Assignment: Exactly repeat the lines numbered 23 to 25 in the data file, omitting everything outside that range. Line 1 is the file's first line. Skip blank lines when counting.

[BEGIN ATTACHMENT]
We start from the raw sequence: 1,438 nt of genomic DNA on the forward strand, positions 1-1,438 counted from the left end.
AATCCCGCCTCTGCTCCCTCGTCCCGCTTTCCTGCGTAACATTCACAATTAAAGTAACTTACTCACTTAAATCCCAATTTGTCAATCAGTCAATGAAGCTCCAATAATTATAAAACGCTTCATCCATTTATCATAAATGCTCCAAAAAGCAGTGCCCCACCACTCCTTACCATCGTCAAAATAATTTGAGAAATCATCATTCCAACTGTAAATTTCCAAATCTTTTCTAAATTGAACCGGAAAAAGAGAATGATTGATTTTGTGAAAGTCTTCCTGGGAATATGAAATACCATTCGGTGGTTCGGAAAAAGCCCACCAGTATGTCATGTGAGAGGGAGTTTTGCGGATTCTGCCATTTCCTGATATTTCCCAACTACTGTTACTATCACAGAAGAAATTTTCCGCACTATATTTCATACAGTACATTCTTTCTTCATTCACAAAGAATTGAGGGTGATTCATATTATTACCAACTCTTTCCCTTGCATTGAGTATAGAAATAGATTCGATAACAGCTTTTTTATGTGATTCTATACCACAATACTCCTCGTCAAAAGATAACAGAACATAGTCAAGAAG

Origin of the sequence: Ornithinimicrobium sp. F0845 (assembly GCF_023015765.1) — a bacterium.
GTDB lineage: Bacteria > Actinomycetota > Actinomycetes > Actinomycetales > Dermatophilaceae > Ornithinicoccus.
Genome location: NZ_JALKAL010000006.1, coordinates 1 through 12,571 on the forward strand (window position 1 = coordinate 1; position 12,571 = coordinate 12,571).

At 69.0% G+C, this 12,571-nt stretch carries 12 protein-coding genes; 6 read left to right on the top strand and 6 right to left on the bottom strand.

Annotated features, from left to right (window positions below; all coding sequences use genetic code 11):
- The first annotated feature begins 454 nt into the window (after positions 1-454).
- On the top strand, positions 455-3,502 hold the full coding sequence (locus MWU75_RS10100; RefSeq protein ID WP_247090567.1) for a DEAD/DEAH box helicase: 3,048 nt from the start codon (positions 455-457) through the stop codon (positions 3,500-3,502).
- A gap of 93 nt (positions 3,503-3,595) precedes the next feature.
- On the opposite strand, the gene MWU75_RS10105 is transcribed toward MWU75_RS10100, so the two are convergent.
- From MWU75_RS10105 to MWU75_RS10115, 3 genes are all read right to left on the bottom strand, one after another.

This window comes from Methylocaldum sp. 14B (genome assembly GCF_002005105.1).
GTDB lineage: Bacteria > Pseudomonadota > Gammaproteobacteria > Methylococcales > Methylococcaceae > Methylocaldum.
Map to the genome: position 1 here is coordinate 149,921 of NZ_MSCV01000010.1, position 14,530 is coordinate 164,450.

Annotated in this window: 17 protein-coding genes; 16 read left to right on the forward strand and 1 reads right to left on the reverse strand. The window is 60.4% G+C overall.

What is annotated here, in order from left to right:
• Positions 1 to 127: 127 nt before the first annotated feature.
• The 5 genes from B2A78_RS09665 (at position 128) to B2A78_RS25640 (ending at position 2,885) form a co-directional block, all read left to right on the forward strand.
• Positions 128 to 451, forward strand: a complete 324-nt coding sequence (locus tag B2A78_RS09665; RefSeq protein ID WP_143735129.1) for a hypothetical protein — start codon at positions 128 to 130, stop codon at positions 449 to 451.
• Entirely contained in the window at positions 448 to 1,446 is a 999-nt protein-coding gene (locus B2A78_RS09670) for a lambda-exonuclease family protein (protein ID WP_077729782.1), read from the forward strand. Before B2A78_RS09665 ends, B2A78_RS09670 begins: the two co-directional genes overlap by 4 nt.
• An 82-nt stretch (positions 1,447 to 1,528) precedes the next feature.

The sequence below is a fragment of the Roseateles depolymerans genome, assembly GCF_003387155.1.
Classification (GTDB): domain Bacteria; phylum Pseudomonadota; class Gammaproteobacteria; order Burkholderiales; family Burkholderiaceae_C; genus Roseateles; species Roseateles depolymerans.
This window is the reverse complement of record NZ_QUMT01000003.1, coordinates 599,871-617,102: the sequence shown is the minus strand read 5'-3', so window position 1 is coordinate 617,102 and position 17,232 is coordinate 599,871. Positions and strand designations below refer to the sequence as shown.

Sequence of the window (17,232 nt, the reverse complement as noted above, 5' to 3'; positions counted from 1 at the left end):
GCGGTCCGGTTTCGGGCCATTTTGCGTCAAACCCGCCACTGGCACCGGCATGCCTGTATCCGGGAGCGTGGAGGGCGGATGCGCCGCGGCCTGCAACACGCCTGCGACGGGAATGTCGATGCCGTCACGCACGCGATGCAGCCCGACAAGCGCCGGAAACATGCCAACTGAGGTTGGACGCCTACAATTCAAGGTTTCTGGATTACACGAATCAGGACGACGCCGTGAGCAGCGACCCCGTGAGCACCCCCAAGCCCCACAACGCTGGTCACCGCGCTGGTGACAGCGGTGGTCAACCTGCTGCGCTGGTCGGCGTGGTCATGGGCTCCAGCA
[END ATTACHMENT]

The sequence below is a fragment of the Roseateles depolymerans genome, assembly GCF_003387155.1.
Classification (GTDB): domain Bacteria; phylum Pseudomonadota; class Gammaproteobacteria; order Burkholderiales; family Burkholderiaceae_C; genus Roseateles; species Roseateles depolymerans.
This window is the reverse complement of record NZ_QUMT01000003.1, coordinates 599,871-617,102: the sequence shown is the minus strand read 5'-3', so window position 1 is coordinate 617,102 and position 17,232 is coordinate 599,871. Positions and strand designations below refer to the sequence as shown.